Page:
Public Health Reporting, Data Sharing Nearly Ubiquitous in Hospitals

Acute care hospitals saw a significant increase in public health reporting in 2022, with 96 percent actively participating, particularly in immunization, syndromic surveillance, and lab results reporting.

Public health reporting by acute care hospitals has seen significant improvement, reaching a 96 percent participation rate in 2022. This is an increase from the previous year, according to the 2022 American Hospital Association (AHA) Information Technology published by the Office of the National Coordinator (ONC) for Health IT. 

Starting in 2022, hospitals in the CMS Promoting Interoperability Program began electronically submitting data to health agencies, expanding beyond the COVID-19 pandemic requirements. This progression, seen in the 2022 nationwide survey, reflects increased digital health reporting since 2021. 

The findings showed that the highest reporting rates were for immunization registry and syndromic surveillance. Specifically, syndromic surveillance reporting rates were at 86 percent, electronic lab result reporting was at 85 percent, and immunization registry reporting was at 90 percent. 

The findings also revealed that nearly 47 percent of hospitals actively submitted production data for electronic case reporting.  

Moreover, more than half of the surveyed hospitals reported electronically to clinical data registries. At the same time, 63 percent reported their involvement with public health registries in 2022, representing significant growth compared to the previous year. 

Data submission through the EHR was the most prevalent method for public health reporting, followed by health information exchange (HIE) organizations. 

HIE organizations, as the second most prevalent method, had usage ranging from 14 percent of hospitals for clinical data registry reporting to 19 percent for immunization registry and syndromic surveillance reporting. 

However, despite improvements, reporting rates remained lowest for electronic case reporting, which was recently made a requirement. Hospitals have historically needed more incentive to develop electronic case reporting capacities due to the ability to meet public health reporting requirements through other means, ONC mentioned.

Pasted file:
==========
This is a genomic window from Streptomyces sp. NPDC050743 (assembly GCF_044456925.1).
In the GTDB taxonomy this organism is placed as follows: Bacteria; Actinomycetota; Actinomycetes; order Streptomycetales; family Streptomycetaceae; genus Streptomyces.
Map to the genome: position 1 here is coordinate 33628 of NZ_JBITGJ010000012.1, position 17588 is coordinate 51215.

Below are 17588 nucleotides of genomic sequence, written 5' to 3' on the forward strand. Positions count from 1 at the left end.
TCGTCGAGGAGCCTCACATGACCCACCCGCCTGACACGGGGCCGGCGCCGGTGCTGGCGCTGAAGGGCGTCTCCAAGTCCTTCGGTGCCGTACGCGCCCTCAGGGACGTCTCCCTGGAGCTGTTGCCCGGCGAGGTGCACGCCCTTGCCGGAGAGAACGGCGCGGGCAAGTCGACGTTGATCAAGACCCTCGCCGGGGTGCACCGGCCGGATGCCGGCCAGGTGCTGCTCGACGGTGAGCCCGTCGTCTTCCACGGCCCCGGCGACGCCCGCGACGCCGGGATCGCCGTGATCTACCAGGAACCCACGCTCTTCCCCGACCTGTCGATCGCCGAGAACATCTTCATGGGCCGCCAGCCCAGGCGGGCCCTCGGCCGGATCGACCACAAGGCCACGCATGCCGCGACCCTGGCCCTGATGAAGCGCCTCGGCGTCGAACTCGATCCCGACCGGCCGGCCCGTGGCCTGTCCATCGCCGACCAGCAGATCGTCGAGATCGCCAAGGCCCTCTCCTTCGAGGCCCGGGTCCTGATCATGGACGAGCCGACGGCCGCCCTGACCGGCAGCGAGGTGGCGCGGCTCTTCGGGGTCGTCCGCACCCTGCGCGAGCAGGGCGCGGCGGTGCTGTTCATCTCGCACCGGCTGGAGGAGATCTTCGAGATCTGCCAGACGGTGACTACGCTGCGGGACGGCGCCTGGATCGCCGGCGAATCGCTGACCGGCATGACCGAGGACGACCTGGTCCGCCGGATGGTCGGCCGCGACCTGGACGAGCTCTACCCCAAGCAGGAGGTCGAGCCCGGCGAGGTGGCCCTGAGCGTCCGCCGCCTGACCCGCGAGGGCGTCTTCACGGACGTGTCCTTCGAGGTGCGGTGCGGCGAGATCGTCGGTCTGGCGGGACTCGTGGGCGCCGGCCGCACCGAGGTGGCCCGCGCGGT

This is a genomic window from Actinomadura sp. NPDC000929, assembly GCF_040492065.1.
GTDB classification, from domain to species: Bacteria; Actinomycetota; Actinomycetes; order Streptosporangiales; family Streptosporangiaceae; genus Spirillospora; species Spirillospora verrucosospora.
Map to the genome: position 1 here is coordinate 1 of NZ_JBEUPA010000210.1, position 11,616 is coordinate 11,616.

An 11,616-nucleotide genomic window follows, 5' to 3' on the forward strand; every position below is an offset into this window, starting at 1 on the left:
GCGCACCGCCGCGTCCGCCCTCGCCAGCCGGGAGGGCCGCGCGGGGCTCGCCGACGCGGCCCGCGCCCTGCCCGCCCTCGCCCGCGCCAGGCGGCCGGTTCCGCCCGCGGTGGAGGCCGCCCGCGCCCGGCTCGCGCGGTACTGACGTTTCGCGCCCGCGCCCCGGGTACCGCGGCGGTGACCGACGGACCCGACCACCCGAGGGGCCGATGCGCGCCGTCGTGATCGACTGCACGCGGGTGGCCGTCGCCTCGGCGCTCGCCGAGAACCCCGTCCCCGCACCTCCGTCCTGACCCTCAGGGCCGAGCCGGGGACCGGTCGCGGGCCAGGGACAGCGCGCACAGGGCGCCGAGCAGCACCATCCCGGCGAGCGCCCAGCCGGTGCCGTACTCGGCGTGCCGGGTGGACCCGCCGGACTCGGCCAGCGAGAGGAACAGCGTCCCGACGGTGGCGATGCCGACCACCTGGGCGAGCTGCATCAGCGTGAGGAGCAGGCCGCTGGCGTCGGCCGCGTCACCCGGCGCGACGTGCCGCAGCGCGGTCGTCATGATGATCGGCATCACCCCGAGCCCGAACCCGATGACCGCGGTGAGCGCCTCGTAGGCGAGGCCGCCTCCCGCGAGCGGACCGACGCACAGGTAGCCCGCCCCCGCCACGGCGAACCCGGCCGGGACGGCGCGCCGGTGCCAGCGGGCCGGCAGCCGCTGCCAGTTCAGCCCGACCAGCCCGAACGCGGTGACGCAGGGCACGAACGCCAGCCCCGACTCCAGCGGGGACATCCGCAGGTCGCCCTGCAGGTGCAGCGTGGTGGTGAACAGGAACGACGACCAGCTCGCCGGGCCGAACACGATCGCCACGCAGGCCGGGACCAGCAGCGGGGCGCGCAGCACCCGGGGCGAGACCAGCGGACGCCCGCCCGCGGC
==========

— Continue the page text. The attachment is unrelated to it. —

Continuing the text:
“Cost-related challenges and reports of onboarding processes for electronic reporting being too cumbersome were also reported by more than a quarter of hospitals for at least one type of reporting. While not all public health reporting challenges were common, reported challenges tended to occur consistently across reporting types,” ONC wrote in the data brief. 

Moreover, three-quarters of hospitals reported experiencing challenges with public health reporting in 2022. The most common issues were the limited capacity of public health agencies to receive electronic information and the technical complexity of electronic reporting, which were reported by 50 and 39 percent of hospitals. 

To address these problems, programs like the CDC’s Data Modernization Initiative and the Health IT Certification Program aim to improve information exchange and promote data standardization.  

“Efforts to promote data standardization through the Health IT Certification Program can help mitigate reporting challenges related to the use of different vocabulary standards and difficulties extracting relevant information from EHRs. Standardization can also help support automated reporting of health information for public health purposes,” ONC stated. 

ONC is also working on advancing public health data exchange and interoperability standards, which is crucial for better communication between healthcare providers and public health agencies. 

“USCDI+, an initiative aimed at identifying and establishing public health-specific datasets that will operate as extensions to the existing United States Core Data for Interoperability (USCDI) standard (7). Building on this groundwork, ONC’s Trusted Exchange Framework and Common Agreement (TEFCA) initiative will help further advance interoperability for healthcare providers, hospitals, and PHAs by providing the infrastructure for more seamless nationwide health information exchange,” the data brief stated. 

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